By Emil Danielyan
An ad hoc government commission set up recently to investigate reports of human trafficking from Armenia held its first meeting on Monday, pledging to work out a plan of action against the forced transport of people abroad.
The commission comprising senior officials from several government ministries was formed by Prime Minister Andranik Markarian on October 16 in an apparent response to U.S. allegations that Armenia is a major source of human trafficking in the region. The U.S. State Department said in a report last June that the Armenian authorities are not doing enough to tackle the problem.
The Foreign Ministry in Yerevan said the matter has already been discussed by the U.S.-Armenian intergovernmental Task Force. It said members of the commission agreed on the need to draw up a “national program of actions” and suggest appropriate changes in Armenia’s criminal code.
“It was decided to create a sub-commission which will submit proposals pertaining to the legislative, socioeconomic and healthcare spheres at the next meeting,” the ministry said in a statement.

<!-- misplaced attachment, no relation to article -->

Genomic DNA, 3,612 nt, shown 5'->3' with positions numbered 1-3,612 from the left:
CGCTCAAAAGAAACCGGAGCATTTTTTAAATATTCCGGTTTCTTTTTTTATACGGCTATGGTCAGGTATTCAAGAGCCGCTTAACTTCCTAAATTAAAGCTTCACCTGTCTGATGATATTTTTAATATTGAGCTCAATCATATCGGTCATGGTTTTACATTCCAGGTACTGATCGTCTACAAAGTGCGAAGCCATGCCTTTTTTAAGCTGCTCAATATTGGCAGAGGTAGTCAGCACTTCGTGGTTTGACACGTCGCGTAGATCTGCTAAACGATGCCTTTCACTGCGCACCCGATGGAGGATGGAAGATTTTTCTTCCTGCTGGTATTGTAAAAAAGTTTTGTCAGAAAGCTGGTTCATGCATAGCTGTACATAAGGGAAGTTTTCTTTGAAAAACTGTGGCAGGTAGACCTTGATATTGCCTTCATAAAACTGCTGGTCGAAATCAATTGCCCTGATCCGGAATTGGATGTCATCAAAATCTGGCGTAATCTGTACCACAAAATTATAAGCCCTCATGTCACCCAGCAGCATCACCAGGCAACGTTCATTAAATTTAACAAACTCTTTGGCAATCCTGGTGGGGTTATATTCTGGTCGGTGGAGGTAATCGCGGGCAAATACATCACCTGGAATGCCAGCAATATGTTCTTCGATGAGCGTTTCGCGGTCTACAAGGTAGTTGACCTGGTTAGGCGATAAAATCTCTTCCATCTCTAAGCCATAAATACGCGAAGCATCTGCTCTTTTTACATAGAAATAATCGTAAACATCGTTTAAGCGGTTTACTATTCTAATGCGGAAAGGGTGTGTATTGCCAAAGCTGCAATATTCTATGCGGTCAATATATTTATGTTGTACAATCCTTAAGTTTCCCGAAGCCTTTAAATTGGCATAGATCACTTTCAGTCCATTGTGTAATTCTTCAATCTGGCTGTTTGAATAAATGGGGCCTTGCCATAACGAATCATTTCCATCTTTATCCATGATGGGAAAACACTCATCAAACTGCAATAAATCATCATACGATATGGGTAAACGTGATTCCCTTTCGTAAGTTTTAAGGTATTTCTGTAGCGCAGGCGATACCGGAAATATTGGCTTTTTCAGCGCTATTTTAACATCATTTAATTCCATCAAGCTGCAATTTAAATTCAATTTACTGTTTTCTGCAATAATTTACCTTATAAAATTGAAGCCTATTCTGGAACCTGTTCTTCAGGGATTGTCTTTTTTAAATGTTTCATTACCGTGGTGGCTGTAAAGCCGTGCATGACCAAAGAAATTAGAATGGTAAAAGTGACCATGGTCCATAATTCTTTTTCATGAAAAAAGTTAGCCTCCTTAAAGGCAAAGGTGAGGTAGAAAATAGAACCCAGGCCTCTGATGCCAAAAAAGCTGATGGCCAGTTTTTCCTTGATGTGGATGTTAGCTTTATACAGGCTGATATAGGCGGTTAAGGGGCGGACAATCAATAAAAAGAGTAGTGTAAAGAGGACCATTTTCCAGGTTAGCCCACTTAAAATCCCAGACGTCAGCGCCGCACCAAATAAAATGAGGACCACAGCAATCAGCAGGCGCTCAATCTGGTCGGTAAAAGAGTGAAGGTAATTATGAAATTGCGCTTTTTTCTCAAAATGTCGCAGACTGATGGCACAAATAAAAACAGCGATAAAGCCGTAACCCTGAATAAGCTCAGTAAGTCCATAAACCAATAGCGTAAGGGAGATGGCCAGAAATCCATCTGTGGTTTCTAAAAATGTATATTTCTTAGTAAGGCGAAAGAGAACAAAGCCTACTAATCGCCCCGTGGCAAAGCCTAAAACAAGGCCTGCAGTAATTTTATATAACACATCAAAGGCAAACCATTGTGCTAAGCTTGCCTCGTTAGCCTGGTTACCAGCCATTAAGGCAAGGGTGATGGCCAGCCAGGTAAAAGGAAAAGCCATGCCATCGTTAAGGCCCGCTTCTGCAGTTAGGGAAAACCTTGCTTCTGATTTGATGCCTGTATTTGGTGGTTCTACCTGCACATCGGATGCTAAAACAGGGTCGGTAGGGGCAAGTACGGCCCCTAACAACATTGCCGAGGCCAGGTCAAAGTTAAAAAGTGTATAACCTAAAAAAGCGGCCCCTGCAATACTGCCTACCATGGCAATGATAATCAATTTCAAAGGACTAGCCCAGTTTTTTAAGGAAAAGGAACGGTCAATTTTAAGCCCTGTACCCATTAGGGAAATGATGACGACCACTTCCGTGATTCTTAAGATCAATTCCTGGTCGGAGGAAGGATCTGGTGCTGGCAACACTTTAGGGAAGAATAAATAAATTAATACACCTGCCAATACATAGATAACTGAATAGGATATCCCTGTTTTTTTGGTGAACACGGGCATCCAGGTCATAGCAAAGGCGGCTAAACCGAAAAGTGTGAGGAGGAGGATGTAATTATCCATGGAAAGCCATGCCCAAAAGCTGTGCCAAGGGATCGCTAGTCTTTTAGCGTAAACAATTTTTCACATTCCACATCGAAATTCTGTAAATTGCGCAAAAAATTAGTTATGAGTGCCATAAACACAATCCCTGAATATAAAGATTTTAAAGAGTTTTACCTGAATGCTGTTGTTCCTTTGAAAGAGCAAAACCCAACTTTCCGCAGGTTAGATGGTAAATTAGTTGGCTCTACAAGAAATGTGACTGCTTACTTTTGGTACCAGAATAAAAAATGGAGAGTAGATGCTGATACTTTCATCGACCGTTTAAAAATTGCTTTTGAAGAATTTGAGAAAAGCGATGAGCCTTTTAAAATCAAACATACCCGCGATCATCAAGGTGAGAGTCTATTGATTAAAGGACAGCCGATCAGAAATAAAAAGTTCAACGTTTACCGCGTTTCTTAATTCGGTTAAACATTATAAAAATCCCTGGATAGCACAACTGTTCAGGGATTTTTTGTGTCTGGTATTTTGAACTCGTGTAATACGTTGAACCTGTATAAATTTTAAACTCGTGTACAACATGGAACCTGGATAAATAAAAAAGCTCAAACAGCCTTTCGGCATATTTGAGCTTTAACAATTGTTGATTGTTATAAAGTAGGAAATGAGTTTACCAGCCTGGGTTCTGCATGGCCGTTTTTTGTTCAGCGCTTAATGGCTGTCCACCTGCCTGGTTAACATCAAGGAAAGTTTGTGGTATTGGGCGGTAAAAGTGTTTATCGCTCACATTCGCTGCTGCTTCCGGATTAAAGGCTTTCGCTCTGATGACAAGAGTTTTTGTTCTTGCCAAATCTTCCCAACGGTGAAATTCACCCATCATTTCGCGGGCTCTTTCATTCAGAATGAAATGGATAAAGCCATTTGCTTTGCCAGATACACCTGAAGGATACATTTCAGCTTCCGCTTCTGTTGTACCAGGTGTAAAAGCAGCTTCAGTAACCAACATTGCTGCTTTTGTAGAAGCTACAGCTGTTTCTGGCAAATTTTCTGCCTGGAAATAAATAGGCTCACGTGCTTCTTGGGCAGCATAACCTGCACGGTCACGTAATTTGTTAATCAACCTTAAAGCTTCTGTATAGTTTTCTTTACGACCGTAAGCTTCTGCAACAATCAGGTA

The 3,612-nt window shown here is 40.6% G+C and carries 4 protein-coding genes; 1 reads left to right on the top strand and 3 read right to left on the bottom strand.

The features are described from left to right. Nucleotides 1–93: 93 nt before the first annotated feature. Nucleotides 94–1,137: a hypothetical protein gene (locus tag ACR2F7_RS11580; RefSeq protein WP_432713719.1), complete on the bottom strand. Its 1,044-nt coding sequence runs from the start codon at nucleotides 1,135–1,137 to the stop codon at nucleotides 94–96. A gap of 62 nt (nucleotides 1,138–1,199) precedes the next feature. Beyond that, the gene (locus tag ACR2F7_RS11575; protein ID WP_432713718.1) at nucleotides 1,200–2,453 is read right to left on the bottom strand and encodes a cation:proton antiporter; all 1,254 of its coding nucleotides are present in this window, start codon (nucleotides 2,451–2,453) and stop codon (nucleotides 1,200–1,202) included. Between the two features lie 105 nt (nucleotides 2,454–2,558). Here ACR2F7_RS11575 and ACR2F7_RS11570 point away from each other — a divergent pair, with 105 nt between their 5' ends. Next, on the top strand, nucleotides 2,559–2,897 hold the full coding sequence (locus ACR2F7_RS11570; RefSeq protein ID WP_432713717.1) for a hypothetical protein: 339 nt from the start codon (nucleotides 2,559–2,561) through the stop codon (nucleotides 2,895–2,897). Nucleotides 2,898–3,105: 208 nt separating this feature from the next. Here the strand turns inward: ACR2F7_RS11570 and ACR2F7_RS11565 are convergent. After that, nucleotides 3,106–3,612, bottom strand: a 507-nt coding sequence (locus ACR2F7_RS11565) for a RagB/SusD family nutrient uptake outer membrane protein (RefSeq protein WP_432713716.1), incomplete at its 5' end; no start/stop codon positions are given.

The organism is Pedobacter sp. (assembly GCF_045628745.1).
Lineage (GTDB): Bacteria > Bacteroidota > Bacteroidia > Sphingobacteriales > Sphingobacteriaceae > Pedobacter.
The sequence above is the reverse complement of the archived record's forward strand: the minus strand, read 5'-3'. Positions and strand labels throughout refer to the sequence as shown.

The statement added that the commission, which is headed by a senior Foreign Ministry official, agreed to “closely cooperate” with the U.S. as well as the United Nations and the Organization for Security and Cooperation in Europe.
The State Department report said that Armenia is a "source country for women and girls trafficked to the United Arab Emirates, Turkey, Russia, Greece and Germany for sexual exploitation." "The Government of Armenia does not fully comply with minimum standards for the elimination of trafficking and is not making significant efforts to do so," it concluded.